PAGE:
American Trucking Associations gets go-ahead on concession hearing
“This, by no means, represents a compromise,” said Curtis Whalen, executive director of the ATA’s intermodal conference.
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In an ongoing legal battle, the U.S. Court of Appeals for the 9th Circuit granted a petition by the American Trucking Associations (ATA) to expedite the filing of briefs in its suit against the concession requirements in the Port of Los Angeles so-called “clean-truck program.”
“This, by no means, represents a compromise,” said Curtis Whalen, executive director of the ATA’s intermodal conference. “Had we not we not offered to submit a brief first, the port would have done the same thing. We are both eager to end this early.”
Indeed, the appellate court noted that ATA’s request for an expedited hearing was unopposed. Now the deadline is December 28. The Natural Resources Defense Council’s answering briefs must be filed by Jan. 31, 2011, with ATA’s optional reply brief permitted to come within 14 days of the answering brief.
While virtually all U.S. seaports have a “clean trucks” initiative, the coinage has been embraced by the International Brotherhood of Teamsters and a coalition of disparate community groups to push independent owner-operators out of the harbor drayage business.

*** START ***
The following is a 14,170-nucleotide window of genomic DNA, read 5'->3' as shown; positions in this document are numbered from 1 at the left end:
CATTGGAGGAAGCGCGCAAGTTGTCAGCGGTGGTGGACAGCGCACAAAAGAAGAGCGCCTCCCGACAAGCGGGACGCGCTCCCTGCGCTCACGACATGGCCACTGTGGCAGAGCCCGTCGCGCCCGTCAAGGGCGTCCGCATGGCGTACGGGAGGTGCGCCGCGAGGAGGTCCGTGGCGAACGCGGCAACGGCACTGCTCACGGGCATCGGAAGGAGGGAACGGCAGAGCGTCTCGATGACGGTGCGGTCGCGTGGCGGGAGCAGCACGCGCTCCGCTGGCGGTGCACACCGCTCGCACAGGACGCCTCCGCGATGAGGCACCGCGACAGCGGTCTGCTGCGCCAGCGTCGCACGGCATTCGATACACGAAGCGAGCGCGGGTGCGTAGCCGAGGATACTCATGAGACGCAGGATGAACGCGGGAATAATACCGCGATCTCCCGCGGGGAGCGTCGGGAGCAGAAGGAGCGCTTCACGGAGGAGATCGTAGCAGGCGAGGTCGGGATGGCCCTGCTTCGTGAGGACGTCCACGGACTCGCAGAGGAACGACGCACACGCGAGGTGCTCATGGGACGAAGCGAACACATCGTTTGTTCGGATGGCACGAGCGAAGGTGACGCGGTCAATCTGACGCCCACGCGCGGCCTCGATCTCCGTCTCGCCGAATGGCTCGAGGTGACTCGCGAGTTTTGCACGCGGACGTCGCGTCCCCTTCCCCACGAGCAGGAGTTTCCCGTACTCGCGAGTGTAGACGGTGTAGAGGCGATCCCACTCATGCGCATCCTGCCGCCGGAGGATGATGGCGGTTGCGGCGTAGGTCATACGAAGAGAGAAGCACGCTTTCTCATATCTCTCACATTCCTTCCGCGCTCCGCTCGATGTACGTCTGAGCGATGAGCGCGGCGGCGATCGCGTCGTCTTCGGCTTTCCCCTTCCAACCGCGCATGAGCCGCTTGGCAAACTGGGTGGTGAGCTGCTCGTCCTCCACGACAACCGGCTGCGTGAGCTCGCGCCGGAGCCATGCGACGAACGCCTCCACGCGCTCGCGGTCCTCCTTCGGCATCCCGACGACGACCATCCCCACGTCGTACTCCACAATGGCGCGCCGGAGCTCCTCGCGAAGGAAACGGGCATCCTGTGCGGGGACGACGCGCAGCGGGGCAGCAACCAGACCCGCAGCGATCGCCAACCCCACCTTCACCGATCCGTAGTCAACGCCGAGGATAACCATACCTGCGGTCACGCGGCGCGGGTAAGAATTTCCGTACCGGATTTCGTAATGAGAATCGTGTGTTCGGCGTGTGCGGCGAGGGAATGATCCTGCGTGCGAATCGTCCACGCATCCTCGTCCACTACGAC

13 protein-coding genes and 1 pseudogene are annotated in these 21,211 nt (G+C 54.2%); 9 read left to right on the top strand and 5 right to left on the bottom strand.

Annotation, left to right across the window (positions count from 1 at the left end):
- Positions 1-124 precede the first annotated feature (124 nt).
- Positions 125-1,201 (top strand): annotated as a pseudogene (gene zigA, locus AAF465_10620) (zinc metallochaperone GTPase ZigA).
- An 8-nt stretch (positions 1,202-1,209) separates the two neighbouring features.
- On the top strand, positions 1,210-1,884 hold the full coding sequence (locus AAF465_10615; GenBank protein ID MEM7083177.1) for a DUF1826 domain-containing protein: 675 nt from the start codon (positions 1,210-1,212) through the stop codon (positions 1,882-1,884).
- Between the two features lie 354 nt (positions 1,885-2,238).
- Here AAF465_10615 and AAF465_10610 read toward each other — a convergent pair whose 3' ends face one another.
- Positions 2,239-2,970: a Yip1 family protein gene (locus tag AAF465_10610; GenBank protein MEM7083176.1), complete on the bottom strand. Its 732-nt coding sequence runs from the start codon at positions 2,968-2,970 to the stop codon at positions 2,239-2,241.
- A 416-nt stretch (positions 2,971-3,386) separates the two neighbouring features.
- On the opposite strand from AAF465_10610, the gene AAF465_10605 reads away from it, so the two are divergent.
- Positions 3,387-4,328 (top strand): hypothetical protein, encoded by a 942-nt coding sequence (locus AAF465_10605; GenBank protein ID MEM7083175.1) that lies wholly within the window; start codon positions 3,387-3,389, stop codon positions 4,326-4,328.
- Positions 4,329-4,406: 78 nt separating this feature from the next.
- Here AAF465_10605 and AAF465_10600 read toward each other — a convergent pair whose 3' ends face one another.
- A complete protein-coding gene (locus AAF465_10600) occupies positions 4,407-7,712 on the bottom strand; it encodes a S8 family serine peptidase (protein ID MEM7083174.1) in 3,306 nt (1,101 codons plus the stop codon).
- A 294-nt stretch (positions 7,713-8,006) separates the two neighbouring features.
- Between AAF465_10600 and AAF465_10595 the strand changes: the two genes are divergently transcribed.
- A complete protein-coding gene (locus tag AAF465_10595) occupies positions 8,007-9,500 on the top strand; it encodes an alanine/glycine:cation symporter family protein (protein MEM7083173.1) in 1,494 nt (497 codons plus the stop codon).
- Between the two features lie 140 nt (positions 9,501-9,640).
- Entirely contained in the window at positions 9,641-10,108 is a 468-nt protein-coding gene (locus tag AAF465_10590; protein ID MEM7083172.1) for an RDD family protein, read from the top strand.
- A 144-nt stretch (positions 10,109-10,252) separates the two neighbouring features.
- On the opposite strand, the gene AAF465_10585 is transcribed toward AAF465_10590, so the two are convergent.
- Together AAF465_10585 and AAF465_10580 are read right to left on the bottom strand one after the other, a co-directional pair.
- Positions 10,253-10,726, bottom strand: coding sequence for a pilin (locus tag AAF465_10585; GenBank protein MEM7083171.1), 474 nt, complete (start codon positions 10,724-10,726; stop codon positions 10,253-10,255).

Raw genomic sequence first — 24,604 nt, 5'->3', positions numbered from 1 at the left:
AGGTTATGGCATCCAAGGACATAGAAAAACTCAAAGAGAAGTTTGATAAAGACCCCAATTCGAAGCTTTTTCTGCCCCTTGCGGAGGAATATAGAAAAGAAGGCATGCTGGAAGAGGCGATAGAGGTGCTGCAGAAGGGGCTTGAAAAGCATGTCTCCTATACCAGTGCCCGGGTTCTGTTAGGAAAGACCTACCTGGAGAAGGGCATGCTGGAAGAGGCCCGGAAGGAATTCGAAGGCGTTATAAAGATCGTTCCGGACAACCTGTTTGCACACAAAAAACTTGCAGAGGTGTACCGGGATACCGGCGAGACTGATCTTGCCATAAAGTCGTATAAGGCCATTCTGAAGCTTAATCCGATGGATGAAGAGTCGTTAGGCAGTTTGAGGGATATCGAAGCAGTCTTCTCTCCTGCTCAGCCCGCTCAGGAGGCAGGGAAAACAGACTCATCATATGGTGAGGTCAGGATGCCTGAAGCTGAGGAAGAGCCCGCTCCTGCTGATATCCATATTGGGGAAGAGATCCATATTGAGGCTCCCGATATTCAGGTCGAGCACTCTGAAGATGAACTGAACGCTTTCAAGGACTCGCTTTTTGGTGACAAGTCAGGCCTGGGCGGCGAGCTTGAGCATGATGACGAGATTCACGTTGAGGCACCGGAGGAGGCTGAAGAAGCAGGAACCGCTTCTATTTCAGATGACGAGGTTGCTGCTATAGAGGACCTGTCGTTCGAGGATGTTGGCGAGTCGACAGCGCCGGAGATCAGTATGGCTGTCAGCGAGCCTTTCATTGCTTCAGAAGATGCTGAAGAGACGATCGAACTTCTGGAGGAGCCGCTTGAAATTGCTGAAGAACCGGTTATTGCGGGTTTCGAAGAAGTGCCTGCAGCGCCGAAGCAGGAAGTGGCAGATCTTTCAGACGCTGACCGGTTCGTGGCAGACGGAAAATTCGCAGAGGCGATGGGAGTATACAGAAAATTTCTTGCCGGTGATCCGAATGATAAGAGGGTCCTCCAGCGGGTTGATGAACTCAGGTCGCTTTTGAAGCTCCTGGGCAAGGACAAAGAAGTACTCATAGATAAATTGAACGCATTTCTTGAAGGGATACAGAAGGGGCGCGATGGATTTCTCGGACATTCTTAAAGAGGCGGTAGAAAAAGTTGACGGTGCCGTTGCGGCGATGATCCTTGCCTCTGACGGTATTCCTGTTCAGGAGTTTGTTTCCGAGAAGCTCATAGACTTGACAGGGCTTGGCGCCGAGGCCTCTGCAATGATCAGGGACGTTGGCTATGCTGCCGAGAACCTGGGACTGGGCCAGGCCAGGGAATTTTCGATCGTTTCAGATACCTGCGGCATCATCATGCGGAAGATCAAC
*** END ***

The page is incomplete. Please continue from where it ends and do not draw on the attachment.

As reported in LM, ATA requested an expedited hearing, thereby pushing the process forward by two months from the appellate court’s originally-published schedule.
Initially, the 9th Circuit refused the request on November 4, before ATA’s appellate court agreed to hasten the filing of the briefs.
“So, by reversing themselves,” said Whalen, “they bought everyone some time.”
And time, it would seem, is of the essence. Now that inbound freight is increasing at the port, shippers are eager to find out if their drayage costs will increase if and/or when Teamster drivers are employed.
According to spokesmen for the 9th Circuit, after briefing is complete, this case will be calendared as soon as possible.
About the AuthorPatrick Burnson, Executive Editor Patrick Burnson is executive editor for Logistics Management and Supply Chain Management Review magazines and web sites. Patrick is a widely-published writer and editor who has spent most of his career covering international trade, global logistics, and supply chain management. He lives and works in San Francisco, providing readers with a Pacific Rim perspective on industry trends and forecasts. You can reach him directly at [email protected]
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Transportation of freight in containers was first recorded around 1780 to move coal along England’s Bridgewater Canal. However, "modern" intermodal rail service by a major U.S. railroad only dates back to 1936. Malcom McLean’s Sea-Land Service significantly advanced intermodalism, showing how freight could be loaded into a “container” and moved by two or more modes economically and conveniently. As with all new technologies, there were problems that slowed the growth, which influenced many potential customers to shy away from moving intermodal.
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